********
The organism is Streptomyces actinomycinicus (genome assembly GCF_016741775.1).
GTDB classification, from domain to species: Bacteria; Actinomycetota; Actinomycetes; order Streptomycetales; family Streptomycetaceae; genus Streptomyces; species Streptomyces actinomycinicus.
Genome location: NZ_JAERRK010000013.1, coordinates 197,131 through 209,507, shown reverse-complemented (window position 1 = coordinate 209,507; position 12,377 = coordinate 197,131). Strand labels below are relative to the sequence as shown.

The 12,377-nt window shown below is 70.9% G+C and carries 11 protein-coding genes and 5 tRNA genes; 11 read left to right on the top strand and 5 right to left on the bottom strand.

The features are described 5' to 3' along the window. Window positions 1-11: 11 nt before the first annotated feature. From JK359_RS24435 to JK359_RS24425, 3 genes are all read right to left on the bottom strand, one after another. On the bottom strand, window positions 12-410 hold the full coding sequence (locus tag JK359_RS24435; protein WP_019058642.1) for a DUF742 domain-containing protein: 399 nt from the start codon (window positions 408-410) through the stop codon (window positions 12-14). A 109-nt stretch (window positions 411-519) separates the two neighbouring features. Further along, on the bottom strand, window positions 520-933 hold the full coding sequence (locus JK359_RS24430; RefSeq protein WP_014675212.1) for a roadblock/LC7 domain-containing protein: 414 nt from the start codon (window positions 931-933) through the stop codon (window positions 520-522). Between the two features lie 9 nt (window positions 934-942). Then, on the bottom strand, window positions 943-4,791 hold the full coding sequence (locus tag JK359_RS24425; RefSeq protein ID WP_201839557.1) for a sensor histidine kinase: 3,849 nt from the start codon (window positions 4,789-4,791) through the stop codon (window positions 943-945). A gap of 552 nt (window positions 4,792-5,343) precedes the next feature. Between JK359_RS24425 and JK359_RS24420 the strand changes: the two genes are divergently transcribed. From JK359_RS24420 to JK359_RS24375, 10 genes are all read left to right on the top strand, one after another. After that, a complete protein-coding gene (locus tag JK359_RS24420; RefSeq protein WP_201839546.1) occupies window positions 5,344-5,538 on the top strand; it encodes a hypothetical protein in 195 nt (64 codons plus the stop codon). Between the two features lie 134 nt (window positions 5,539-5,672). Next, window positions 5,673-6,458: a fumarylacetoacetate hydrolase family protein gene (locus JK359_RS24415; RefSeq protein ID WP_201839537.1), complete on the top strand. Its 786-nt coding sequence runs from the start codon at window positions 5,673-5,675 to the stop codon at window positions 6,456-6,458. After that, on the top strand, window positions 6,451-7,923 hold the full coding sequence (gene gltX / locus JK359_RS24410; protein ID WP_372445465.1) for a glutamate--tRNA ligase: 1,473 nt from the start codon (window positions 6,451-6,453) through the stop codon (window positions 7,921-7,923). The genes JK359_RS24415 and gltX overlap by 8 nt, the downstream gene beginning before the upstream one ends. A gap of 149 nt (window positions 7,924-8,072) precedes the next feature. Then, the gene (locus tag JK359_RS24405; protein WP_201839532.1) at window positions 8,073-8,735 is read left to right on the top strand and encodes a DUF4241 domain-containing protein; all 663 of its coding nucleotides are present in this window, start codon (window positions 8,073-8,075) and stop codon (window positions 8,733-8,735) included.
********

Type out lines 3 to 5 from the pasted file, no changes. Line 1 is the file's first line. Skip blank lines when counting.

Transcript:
Genome location: NZ_JAERRK010000013.1, coordinates 197,131 through 209,507, shown reverse-complemented (window position 1 = coordinate 209,507; position 12,377 = coordinate 197,131). Strand labels below are relative to the sequence as shown.

The 12,377-nt window shown below is 70.9% G+C and carries 11 protein-coding genes and 5 tRNA genes; 11 read left to right on the top strand and 5 right to left on the bottom strand.

The features are described 5' to 3' along the window. Window positions 1-11: 11 nt before the first annotated feature. From JK359_RS24435 to JK359_RS24425, 3 genes are all read right to left on the bottom strand, one after another. On the bottom strand, window positions 12-410 hold the full coding sequence (locus tag JK359_RS24435; protein WP_019058642.1) for a DUF742 domain-containing protein: 399 nt from the start codon (window positions 408-410) through the stop codon (window positions 12-14). A 109-nt stretch (window positions 411-519) separates the two neighbouring features. Further along, on the bottom strand, window positions 520-933 hold the full coding sequence (locus JK359_RS24430; RefSeq protein WP_014675212.1) for a roadblock/LC7 domain-containing protein: 414 nt from the start codon (window positions 931-933) through the stop codon (window positions 520-522). Between the two features lie 9 nt (window positions 934-942). Then, on the bottom strand, window positions 943-4,791 hold the full coding sequence (locus tag JK359_RS24425; RefSeq protein ID WP_201839557.1) for a sensor histidine kinase: 3,849 nt from the start codon (window positions 4,789-4,791) through the stop codon (window positions 943-945). A gap of 552 nt (window positions 4,792-5,343) precedes the next feature. Between JK359_RS24425 and JK359_RS24420 the strand changes: the two genes are divergently transcribed. From JK359_RS24420 to JK359_RS24375, 10 genes are all read left to right on the top strand, one after another. After that, a complete protein-coding gene (locus tag JK359_RS24420; RefSeq protein WP_201839546.1) occupies window positions 5,344-5,538 on the top strand; it encodes a hypothetical protein in 195 nt (64 codons plus the stop codon). Between the two features lie 134 nt (window positions 5,539-5,672). Next, window positions 5,673-6,458: a fumarylacetoacetate hydrolase family protein gene (locus JK359_RS24415; RefSeq protein ID WP_201839537.1), complete on the top strand. Its 786-nt coding sequence runs from the start codon at window positions 5,673-5,675 to the stop codon at window positions 6,456-6,458. After that, on the top strand, window positions 6,451-7,923 hold the full coding sequence (gene gltX / locus JK359_RS24410; protein ID WP_372445465.1) for a glutamate--tRNA ligase: 1,473 nt from the start codon (window positions 6,451-6,453) through the stop codon (window positions 7,921-7,923). The genes JK359_RS24415 and gltX overlap by 8 nt, the downstream gene beginning before the upstream one ends. A gap of 149 nt (window positions 7,924-8,072) precedes the next feature. Then, the gene (locus tag JK359_RS24405; protein WP_201839532.1) at window positions 8,073-8,735 is read left to right on the top strand and encodes a DUF4241 domain-containing protein; all 663 of its coding nucleotides are present in this window, start codon (window positions 8,073-8,075) and stop codon (window positions 8,733-8,735) included.